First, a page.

↓ Skip to main content

Dove Medical Press

Article Metrics

Autoimmune atrophic gastritis: current perspectives

Overview of attention for article published in Clinical and Experimental Gastroenterology, February 2017
Altmetric Badge

About this Attention Score

  • Above-average Attention Score compared to outputs of the same age (62nd percentile)
  • Good Attention Score compared to outputs of the same age and source (66th percentile)

Mentioned by

wikipedia
1 Wikipedia page
video
1 video uploader

Citations

dimensions_citation
54 Dimensions

Readers on

mendeley
110 Mendeley
Title
Autoimmune atrophic gastritis: current perspectives
Published in
Clinical and Experimental Gastroenterology, February 2017
DOI 10.2147/ceg.s109123
Pubmed ID
Authors

Artem Minalyan, Jihane N Benhammou, Aida Artashesyan, Michael Lewis, Joseph R Pisegna

Abstract

At present there is no universally accepted classification for gastritis. The first successful classification (The Sydney System) that is still commonly used by medical professionals was first introduced by Misiewicz et al in Sydney in 1990. In fact, it was the first detailed classification after the discovery of Helicobacter pylori by Warren and Marshall in 1982. In 1994, the Updated Sydney System was proposed during the International Workshop on the Histopathology of Gastritis followed by the publication in The American Journal of Surgical Pathology by Dixon et al. Using the new classification, distinction between atrophic and nonatrophic gastritis was revised, and the visual scale grading was incorporated. According to the Updated Sydney System Classification, atrophic gastritis is categorized into multifocal (H. pylori, environmental factors, specific diet) and corpus-predominant (autoimmune). Since metaplasia is a key histological characteristic in patients with atrophic gastritis, it has been recommended to use the word "metaplastic" in both variants of atrophic gastritis: autoimmune metaplastic atrophic gastritis (AMAG) and environmental metaplastic atrophic gastritis. Although there are many overlaps in the course of the disease and distinction between those two entities may be challenging, the aim of this review article was to describe the etiology, epidemiology, pathogenesis, diagnosis, clinical manifestations and treatment in patients with AMAG. However, it is important to mention that H. pylori is the most common etiologic factor for the development of gastritis in the world.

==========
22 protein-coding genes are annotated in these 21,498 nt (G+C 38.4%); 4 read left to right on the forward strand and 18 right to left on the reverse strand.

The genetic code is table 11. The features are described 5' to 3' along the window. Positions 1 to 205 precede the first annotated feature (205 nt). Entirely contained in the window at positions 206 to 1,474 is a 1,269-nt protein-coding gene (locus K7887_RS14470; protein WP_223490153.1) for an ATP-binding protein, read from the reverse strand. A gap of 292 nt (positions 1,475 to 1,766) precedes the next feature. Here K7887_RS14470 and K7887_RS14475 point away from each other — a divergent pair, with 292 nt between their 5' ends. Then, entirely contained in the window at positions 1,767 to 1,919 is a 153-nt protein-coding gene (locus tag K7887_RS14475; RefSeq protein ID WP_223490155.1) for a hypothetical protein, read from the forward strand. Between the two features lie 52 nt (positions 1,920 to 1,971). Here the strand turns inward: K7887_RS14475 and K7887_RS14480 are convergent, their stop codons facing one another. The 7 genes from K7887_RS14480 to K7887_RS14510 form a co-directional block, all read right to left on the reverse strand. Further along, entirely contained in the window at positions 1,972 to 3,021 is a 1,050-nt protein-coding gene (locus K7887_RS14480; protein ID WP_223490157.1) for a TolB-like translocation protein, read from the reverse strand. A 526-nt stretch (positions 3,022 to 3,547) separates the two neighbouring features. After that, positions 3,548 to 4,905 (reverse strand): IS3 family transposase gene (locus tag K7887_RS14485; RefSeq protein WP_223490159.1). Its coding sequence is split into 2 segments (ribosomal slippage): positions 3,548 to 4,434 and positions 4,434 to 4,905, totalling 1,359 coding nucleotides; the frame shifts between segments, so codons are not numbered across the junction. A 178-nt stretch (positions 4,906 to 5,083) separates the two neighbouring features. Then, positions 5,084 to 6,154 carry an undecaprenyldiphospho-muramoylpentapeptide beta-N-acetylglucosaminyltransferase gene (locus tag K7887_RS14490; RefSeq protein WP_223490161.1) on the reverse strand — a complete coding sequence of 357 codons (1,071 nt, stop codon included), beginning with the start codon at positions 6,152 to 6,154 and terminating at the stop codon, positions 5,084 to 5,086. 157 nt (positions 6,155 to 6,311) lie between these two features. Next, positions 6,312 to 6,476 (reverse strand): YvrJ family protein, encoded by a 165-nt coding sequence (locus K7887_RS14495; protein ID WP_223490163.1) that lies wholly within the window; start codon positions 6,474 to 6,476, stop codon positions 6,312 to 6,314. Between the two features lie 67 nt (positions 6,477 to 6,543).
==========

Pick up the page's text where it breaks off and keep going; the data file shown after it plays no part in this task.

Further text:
Mendeley readers

The data shown below were compiled from readership statistics for 110 Mendeley readers of this research output. Click here to see the associated Mendeley record.

Geographical breakdown

Country Count As %
Brazil 1 <1%
Unknown 109 99%

Demographic breakdown

Readers by professional status Count As %
Student > Bachelor 14 13%
Other 14 13%
Student > Postgraduate 12 11%
Researcher 10 9%
Student > Master 9 8%
Other 30 27%
Unknown 21 19%
Readers by discipline Count As %
Medicine and Dentistry 64 58%
Biochemistry, Genetics and Molecular Biology 5 5%
Immunology and Microbiology 5 5%
Agricultural and Biological Sciences 3 3%
Pharmacology, Toxicology and Pharmaceutical Science 3 3%
Other 10 9%
Unknown 20 18%

Attention Score in Context

This research output has an Altmetric Attention Score of 4. This is our high-level measure of the quality and quantity of online attention that it has received. This Attention Score, as well as the ranking and number of research outputs shown below, was calculated when the research output was last mentioned on 29 September 2018.
All research outputs
#3,926,348
of 13,571,692 outputs
Outputs from Clinical and Experimental Gastroenterology
#59
of 190 outputs
Outputs of similar age
#98,943
of 265,494 outputs
Outputs of similar age from Clinical and Experimental Gastroenterology
#2
of 6 outputs
Altmetric has tracked 13,571,692 research outputs across all sources so far. This one has received more attention than most of these and is in the 70th percentile.
So far Altmetric has tracked 190 research outputs from this source. They typically receive more attention than average, with a mean Attention Score of 8.2. This one has gotten more attention than average, scoring higher than 67% of its peers.
Older research outputs will score higher simply because they've had more time to accumulate mentions. To account for age we can compare this Altmetric Attention Score to the 265,494 tracked outputs that were published within six weeks on either side of this one in any source. This one has gotten more attention than average, scoring higher than 62% of its contemporaries.
We're also able to compare this research output to 6 others from the same source and published within six weeks on either side of this one. This one has scored higher than 4 of them.